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Shaking the Tree

Lisa Mulcahy

Reflections on Writing My Eighth Book
I remember my first days at Brandeis University, when I entered the school’s wonderful theater arts program as a freshman. It felt magical and special to walk into the vast Spingold Theater and imagine myself performing on its stage (which I started doing soon after, loving every minute of it). As my years at Brandeis happily progressed, I learned EVERYTHING—every aspect of top-notch theater study and practice was available right in front of me. I studied acting with the late, great Ted Kazanoff and playwrighting with the incredible Edward Albee, sang and performed many classic musical theater roles, worked as a production sound designer, studied theater history (which I found fascinating), and completed my honors thesis in directing. I learned the practical skills that made me tough enough to survive as an actress in Boston theater right after graduation, and honed the chutzpah I needed to direct, produce, and teach professionally in Boston and New York, too. 

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Reflections and Respect - A note from the Editor

Michael Eddy

Fall always makes me a bit reflective, assessing where things are at as they start to get back underway from the ‘lazy days’ of summer (a term coined by someone who has never done summer stock, obviously!). I was recently thinking about the fact that SD is 30 years old this year, which is almost as long as I’ve been married and five years younger than my professional career in theater. Things have changed over the past three decades, yet much has stayed the same. One of the things that I love about theater is that we have our traditions, our seasons, a shared way of working; yet we adapt and change over time. As technologies are created to improve our lives, much of what we do in theater is still created in similar manners and methods, just with better tools and processes.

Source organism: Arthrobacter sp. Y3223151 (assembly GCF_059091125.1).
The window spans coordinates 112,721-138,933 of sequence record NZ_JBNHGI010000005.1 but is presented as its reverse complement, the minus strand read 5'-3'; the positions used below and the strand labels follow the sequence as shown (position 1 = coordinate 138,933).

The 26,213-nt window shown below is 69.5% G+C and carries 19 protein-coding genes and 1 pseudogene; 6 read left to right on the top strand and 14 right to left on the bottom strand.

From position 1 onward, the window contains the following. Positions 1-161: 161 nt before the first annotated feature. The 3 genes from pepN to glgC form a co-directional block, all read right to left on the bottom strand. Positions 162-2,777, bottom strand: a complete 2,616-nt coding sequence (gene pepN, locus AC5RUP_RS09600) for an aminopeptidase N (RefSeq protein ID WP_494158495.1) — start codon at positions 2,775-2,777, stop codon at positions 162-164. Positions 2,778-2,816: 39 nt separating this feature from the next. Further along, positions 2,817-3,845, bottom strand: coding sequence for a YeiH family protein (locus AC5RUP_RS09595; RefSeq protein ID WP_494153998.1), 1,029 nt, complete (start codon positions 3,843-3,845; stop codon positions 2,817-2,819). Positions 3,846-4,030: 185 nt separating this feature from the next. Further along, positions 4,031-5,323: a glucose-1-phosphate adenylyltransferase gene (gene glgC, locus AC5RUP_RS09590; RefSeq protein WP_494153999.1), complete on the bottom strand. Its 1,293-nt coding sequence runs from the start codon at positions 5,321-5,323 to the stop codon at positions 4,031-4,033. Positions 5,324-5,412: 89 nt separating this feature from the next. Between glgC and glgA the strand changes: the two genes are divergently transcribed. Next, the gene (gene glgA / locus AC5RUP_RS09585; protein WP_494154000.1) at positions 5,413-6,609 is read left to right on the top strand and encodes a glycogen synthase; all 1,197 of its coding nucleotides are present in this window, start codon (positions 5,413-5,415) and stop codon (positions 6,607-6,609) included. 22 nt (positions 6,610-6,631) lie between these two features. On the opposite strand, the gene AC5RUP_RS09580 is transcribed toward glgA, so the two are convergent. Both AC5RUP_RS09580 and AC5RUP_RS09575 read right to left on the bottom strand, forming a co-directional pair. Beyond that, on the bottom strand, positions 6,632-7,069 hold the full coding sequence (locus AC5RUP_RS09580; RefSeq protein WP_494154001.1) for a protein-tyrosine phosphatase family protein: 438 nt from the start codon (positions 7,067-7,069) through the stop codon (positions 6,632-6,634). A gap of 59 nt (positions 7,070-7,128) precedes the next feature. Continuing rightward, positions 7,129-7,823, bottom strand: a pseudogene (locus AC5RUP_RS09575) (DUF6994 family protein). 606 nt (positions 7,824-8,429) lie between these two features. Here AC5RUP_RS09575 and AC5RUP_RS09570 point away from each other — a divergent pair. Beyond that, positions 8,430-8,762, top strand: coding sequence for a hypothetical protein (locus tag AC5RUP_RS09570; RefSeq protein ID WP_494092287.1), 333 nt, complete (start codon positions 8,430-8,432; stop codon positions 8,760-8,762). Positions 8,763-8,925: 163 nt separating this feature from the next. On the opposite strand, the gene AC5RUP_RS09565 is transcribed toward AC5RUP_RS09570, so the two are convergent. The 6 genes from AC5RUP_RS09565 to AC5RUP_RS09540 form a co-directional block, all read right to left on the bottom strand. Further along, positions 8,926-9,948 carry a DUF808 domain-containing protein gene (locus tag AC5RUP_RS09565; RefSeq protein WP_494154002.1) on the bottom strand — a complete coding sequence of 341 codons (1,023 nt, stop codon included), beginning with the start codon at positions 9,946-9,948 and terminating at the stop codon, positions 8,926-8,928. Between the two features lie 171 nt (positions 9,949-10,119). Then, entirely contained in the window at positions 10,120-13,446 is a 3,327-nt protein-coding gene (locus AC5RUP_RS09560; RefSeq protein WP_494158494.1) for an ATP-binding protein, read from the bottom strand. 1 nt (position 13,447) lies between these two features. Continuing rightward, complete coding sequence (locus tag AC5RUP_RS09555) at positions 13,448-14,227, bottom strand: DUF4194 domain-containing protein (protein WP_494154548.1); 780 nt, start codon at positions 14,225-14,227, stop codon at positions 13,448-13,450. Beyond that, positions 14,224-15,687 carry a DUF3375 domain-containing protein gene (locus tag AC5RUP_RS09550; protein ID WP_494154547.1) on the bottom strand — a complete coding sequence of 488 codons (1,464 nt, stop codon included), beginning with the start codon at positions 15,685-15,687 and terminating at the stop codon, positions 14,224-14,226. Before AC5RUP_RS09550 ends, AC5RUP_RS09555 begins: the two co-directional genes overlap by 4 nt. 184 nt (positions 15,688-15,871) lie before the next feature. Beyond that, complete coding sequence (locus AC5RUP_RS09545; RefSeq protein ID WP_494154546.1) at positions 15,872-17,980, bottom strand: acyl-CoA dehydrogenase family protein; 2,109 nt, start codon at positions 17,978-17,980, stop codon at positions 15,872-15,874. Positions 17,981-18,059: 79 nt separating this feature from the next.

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The Confident Craftswoman

Lisa Mulcahy

Makeup Artist and Wig Specialist Tara Cooper
Tara Cooper has always believed in herself as an artist, and it’s carried her far. The Texas-based makeup artist and wig specialist’s credits are highly diverse, and her collaborators impressive. She is also an adjunct faculty member at St. Edwards University. Cooper has worked at scores of respected regional theatres, including Austin Shakespeare, The Vortex, TexARTS, the Palindrome Theatre, and the Zach Scott Theatre. Her show credits include Book of Grace, Metamorphoses, The Way of the World, One Night with Janis, Antigone, Carousel, Tuesdays with Morrie, Who’s Afraid of Virginia Woolf? On the Verge, The Crucible, Peer Gynt, Tartuffe, Cloud 9, City of Angels, On the Town, Measure for Measure and Romeo and Juliet. She’s also worked on local crews for touring productions like The Lion King, Priscilla Queen of the Desert, Mamma Mia!, and Wicked.

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Del Hughes Lifetime Achievement Awards

Stage Directions

On Monday, September 17, 2018, the Stage Managers’ Association (SMA) will present its annual Del Hughes Lifetime Achievement in the Art of Stage Management Awards to three stage managers from the worlds of Broadway, regional theatre, and dance: Roy Harris, Lyle Raper, and Maxine Glorsky. In addition to the three Lifetime Achievement Awards, the SMA will recognize Peter Sargent of Webster University with a special award for Achievement in Stage Management Education for his work as an educator. 

Considered the crowning achievement in a stage manager’s career, the Del Hughes Award is awarded to those who represent the finest qualities of stage management: patience, diplomacy, organization, and a sense of humor. The awards were named for Del Hughes, who had an illustrious career as a Broadway and television stage manager as well as a TV director from 1933 to the 1970’s.